|13 million (2006)|
to 16 million (2007)
Chittagonian (চাটগাঁইয়া saṭgãia or চিটাইঙ্গা siʈaiŋga) is an Indo-Aryan language spoken in parts of the Chittagong Division in Bangladesh. Its speakers identify with Bengali culture and the Bengali language, but Chittagonian and Bengali are not mutually intelligible. Chittagonian is considered to be a separate language by many linguists. It is mutually intelligible with Rohingya and to a lesser extent with Noakhailla. It is estimated (2009) that Chittagonian has 13–16 million speakers, principally in Bangladesh.
Chittagonian is a member of the Bengali-Assamese sub-branch of the Eastern group of Indo-Aryan languages, a branch of the wider Indo-European language family. It is derived through an Eastern Middle Indo-Aryan from Old Indo-Aryan, and ultimately from Proto-Indo-European. Grierson (1903) grouped the dialects of Chittagong under Southeastern Bengali, alongside the dialects of Noakhali and Akyab. Chatterji (1926) places Chittagonian in the eastern Vangiya group of Magadhi Prakrit and notes that all Bengali dialects were independent of each other and did not emanate from the literary Bengali called "sadhu bhasha". Among the different dialect groups of these eastern dialects, Chittagonian has phonetic and morphological properties that are alien to standard Bengali and other western dialects of Bengali.
- Approximants [w j] are only heard as allophones of vowels /i u/.
- /ts/ can have a post-alveolar allophone of [tʃ].
- /ʃ/ can have an allophone of [ç].
- /f/ can have a bilabial allophone of [ɸ] .
- Nasalization occurs for seven vowels /ĩ ẽ æ̃ ã ɔ̃ õ ũ/.
- [ɛ] is heard as an allophone of /æ/.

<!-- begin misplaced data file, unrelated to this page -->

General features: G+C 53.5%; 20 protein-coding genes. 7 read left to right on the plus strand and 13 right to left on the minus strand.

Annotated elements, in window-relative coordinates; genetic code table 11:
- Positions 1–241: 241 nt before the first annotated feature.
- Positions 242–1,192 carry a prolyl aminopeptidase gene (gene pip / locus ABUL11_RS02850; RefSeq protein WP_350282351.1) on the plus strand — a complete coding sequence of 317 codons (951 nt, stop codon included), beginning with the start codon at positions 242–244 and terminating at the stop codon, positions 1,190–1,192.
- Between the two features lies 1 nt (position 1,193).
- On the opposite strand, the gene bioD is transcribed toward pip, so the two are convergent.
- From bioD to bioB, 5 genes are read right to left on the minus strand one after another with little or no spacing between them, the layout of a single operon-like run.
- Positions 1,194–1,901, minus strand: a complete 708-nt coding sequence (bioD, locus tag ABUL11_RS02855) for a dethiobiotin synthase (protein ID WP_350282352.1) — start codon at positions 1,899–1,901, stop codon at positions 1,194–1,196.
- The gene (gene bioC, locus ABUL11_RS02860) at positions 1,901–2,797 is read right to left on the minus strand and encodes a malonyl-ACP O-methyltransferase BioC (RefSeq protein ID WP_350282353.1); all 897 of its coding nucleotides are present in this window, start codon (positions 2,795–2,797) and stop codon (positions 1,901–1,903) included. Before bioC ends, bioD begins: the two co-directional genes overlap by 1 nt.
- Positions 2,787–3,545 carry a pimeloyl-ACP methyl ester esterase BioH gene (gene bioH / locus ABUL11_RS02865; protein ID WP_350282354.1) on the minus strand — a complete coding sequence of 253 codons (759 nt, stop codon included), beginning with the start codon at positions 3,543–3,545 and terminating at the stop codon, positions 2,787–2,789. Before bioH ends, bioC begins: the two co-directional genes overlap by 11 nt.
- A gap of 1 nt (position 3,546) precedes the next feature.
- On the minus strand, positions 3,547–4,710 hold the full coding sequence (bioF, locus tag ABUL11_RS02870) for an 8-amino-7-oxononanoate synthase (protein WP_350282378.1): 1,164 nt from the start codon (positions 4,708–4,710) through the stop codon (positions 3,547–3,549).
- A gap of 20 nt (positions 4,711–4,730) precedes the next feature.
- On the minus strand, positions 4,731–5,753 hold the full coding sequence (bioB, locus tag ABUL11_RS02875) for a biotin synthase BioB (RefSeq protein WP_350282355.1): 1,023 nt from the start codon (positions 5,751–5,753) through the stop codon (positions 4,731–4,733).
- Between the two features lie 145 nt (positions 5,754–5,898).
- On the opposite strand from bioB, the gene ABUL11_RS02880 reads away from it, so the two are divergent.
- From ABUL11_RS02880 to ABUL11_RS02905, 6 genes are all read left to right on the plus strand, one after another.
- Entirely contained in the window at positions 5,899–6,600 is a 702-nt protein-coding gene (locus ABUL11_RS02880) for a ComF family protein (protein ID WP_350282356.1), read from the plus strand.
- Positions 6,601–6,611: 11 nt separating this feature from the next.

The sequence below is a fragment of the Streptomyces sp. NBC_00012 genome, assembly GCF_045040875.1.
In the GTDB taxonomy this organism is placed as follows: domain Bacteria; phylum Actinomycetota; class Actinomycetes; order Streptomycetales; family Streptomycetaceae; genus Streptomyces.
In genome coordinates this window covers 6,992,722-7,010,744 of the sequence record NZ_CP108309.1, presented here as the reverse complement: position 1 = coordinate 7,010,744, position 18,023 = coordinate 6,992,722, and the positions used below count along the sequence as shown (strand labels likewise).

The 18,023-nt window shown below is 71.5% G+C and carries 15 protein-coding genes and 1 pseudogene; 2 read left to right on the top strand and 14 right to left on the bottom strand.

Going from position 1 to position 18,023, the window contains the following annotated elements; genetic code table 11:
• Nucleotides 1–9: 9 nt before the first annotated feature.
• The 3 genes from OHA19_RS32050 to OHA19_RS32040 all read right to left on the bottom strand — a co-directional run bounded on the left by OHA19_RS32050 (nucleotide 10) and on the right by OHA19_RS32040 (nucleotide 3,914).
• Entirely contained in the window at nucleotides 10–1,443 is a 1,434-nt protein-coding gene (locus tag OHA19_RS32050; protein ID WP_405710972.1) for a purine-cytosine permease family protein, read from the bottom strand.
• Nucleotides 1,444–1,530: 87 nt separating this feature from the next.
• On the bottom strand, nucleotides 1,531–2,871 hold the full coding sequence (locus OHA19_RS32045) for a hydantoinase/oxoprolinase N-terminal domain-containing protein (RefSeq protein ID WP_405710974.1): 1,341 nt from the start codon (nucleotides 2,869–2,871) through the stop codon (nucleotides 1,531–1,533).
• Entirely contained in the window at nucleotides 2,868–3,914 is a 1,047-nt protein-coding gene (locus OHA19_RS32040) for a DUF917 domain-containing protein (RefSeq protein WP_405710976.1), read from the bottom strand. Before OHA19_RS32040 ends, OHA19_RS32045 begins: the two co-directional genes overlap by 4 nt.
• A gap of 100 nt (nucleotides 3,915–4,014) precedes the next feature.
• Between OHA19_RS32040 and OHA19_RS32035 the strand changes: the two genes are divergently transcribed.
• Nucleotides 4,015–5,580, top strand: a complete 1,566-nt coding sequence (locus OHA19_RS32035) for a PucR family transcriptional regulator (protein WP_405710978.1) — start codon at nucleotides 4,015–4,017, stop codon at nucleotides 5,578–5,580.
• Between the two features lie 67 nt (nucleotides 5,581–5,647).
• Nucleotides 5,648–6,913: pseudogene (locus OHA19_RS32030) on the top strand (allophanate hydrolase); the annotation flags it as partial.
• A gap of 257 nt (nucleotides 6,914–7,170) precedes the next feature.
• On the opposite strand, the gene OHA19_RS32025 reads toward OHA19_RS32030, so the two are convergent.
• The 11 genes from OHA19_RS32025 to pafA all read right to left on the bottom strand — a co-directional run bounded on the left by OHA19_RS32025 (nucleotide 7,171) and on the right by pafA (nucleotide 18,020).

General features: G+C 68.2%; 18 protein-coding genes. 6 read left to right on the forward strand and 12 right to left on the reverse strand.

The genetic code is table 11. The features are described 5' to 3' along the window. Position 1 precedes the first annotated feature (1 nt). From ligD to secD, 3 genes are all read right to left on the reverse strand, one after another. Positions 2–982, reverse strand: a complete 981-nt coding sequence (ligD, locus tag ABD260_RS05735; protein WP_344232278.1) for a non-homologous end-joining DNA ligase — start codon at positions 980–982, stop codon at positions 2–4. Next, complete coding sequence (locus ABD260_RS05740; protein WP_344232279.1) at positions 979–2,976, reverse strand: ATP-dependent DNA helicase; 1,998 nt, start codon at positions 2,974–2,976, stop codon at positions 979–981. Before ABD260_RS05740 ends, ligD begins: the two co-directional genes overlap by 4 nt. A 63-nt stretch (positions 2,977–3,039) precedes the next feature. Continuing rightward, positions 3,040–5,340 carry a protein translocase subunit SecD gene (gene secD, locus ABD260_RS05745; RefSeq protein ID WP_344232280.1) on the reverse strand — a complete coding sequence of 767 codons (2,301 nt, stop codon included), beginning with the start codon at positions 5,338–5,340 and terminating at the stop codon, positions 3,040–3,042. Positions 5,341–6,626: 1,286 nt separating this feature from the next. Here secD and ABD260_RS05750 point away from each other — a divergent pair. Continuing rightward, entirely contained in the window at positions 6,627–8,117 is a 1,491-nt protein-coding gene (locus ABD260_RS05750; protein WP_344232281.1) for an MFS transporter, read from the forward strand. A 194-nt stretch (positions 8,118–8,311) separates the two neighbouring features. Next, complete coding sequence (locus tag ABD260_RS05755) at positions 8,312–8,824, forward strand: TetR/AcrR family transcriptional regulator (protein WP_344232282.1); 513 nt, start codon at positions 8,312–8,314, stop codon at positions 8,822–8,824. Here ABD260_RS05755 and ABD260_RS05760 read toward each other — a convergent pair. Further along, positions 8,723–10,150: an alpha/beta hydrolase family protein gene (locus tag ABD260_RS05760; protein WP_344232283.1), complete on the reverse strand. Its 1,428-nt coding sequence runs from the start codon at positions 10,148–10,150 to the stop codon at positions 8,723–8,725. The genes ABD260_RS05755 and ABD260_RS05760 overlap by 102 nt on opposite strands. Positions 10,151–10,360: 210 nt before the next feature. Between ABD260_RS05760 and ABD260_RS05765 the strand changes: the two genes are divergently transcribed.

The Arabic script has historically been used to write this language.
- Chatterji, Suniti Kumar (1926). The Origin and Development of the Bengali Language. Calcutta University Press.
- Grierson, G A, ed. (1903). Linguistic Survey of India: Indo-Aryan Family Eastern Group. Vol. V. Retrieved 27 June 2020.
- Islam, Sirajul; Miah, Sajahan; Khanam, Mahfuza; Ahmed, Sabbir, eds. (2012). "Chittagong City". Banglapedia: the National Encyclopedia of Bangladesh (Online ed.). Dhaka, Bangladesh: Banglapedia Trust, Asiatic Society of Bangladesh. ISBN 984-32-0576-6. OCLC 52727562. Retrieved 27 January 2023.
- "চট্টগ্রামের আঞ্চলিক স্বকীয়তা". Prothomalo (in Bengali). Retrieved 16 August 2022.
- Chittagonian at Ethnologue (18th ed., 2015) (subscription required)
- Nationalencyklopedin "Världens 100 största språk 2007" The World's 100 Largest Languages in 2007
- "Chittagonian language and alphabet".
- "Chittagonian language and alphabet".
- "Chittagonian". Ethnologue. Retrieved 25 May 2021.
- Masica, Colin (1991). The Indo-Aryan Languages. Cambridge: Cambridge University Press. p. 25.
- "Chittagonian A language of Bangladesh". Ethnologue: Languages of the World, Sixteenth edition. 2009. Retrieved 3 February 2013.
- Masica, Colin (1991). The Indo-Aryan Languages. Cambridge: Cambridge University Press. p. 16. "The dialect of Chittagong, in southeast Bangladesh, is different enough to be considered a separate language."
- "Summary by language size". Ethnologue: Languages of the World, Sixteenth edition. 2009. Retrieved 3 February 2013.
- "Dialects are independent of literary speech: as such East Bengali dialects, North Bengali dialects (with which Assamese is to be associated) and West Bengali dialects are not only independent of one another, but also they are not, as it is popularly believed in Bengal, derived from literary Bengali, the "sadhu-bhasha", which is a composite speech on an early West Bengali basis."(Chatterji 1926:108)
- Chatterji (1926), p. 138.
- Hai, Muhammad A. (1965). A study of Chittagong dialect. In Anwar S. Dil (ed.), Studies in Pakistani Linguistics. pp. 17–38.
- Moniruzzaman, M. (2007). Dialect of Chittagong. In Morshed, A. K. M.; Language and Literature: Dhaka: Asiatic Society of Bangladesh.
- "Gboard for Android Adds Support for Over 20 New Languages". NDTV Gadgets 360. Retrieved 25 May 2021.